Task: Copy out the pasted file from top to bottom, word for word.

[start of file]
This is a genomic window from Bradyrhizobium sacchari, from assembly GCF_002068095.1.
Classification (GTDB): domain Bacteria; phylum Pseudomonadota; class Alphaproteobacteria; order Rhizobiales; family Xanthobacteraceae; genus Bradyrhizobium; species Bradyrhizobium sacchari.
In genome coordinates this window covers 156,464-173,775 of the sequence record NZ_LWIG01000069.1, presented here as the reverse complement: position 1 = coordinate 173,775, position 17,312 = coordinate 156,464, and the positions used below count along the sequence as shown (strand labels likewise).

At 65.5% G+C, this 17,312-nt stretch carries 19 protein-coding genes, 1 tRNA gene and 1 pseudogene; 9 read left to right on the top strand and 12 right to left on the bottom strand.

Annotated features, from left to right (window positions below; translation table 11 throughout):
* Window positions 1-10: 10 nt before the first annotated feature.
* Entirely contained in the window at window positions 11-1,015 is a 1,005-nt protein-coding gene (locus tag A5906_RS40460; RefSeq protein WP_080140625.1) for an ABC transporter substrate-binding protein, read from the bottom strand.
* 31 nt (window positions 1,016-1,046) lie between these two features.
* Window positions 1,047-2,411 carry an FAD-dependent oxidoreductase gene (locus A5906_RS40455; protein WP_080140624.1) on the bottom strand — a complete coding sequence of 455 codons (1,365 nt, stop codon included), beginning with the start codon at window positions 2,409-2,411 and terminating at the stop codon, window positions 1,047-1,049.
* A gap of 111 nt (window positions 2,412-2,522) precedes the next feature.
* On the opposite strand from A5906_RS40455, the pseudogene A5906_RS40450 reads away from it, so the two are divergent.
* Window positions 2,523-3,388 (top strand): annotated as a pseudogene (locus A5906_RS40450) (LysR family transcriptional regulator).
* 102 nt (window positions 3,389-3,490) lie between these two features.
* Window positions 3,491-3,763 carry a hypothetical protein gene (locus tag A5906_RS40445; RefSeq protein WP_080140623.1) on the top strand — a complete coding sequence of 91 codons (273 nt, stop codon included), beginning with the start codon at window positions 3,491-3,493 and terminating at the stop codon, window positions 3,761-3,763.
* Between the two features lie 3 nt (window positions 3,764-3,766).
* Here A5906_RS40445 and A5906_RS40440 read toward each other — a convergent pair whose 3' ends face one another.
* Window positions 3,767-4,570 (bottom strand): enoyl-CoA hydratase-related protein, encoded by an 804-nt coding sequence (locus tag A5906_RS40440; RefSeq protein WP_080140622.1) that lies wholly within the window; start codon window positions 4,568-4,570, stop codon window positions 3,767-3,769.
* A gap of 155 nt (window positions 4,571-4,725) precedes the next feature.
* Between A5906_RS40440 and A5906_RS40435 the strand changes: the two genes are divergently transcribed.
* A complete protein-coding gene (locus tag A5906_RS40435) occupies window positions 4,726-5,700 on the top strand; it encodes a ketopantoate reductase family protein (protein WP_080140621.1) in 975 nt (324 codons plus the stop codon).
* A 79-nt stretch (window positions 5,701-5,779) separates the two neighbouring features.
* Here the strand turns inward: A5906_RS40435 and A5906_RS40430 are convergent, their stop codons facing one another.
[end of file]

This is a genomic window from Bradyrhizobium sacchari, from assembly GCF_002068095.1.
Classification (GTDB): domain Bacteria; phylum Pseudomonadota; class Alphaproteobacteria; order Rhizobiales; family Xanthobacteraceae; genus Bradyrhizobium; species Bradyrhizobium sacchari.
In genome coordinates this window covers 156,464-173,775 of the sequence record NZ_LWIG01000069.1, presented here as the reverse complement: position 1 = coordinate 173,775, position 17,312 = coordinate 156,464, and the positions used below count along the sequence as shown (strand labels likewise).

At 65.5% G+C, this 17,312-nt stretch carries 19 protein-coding genes, 1 tRNA gene and 1 pseudogene; 9 read left to right on the top strand and 12 right to left on the bottom strand.

Annotated features, from left to right (window positions below; translation table 11 throughout):
* Window positions 1-10: 10 nt before the first annotated feature.
* Entirely contained in the window at window positions 11-1,015 is a 1,005-nt protein-coding gene (locus tag A5906_RS40460; RefSeq protein WP_080140625.1) for an ABC transporter substrate-binding protein, read from the bottom strand.
* 31 nt (window positions 1,016-1,046) lie between these two features.
* Window positions 1,047-2,411 carry an FAD-dependent oxidoreductase gene (locus A5906_RS40455; protein WP_080140624.1) on the bottom strand — a complete coding sequence of 455 codons (1,365 nt, stop codon included), beginning with the start codon at window positions 2,409-2,411 and terminating at the stop codon, window positions 1,047-1,049.
* A gap of 111 nt (window positions 2,412-2,522) precedes the next feature.
* On the opposite strand from A5906_RS40455, the pseudogene A5906_RS40450 reads away from it, so the two are divergent.
* Window positions 2,523-3,388 (top strand): annotated as a pseudogene (locus A5906_RS40450) (LysR family transcriptional regulator).
* 102 nt (window positions 3,389-3,490) lie between these two features.
* Window positions 3,491-3,763 carry a hypothetical protein gene (locus tag A5906_RS40445; RefSeq protein WP_080140623.1) on the top strand — a complete coding sequence of 91 codons (273 nt, stop codon included), beginning with the start codon at window positions 3,491-3,493 and terminating at the stop codon, window positions 3,761-3,763.
* Between the two features lie 3 nt (window positions 3,764-3,766).
* Here A5906_RS40445 and A5906_RS40440 read toward each other — a convergent pair whose 3' ends face one another.
* Window positions 3,767-4,570 (bottom strand): enoyl-CoA hydratase-related protein, encoded by an 804-nt coding sequence (locus tag A5906_RS40440; RefSeq protein WP_080140622.1) that lies wholly within the window; start codon window positions 4,568-4,570, stop codon window positions 3,767-3,769.
* A gap of 155 nt (window positions 4,571-4,725) precedes the next feature.
* Between A5906_RS40440 and A5906_RS40435 the strand changes: the two genes are divergently transcribed.
* A complete protein-coding gene (locus tag A5906_RS40435) occupies window positions 4,726-5,700 on the top strand; it encodes a ketopantoate reductase family protein (protein WP_080140621.1) in 975 nt (324 codons plus the stop codon).
* A 79-nt stretch (window positions 5,701-5,779) separates the two neighbouring features.
* Here the strand turns inward: A5906_RS40435 and A5906_RS40430 are convergent, their stop codons facing one another.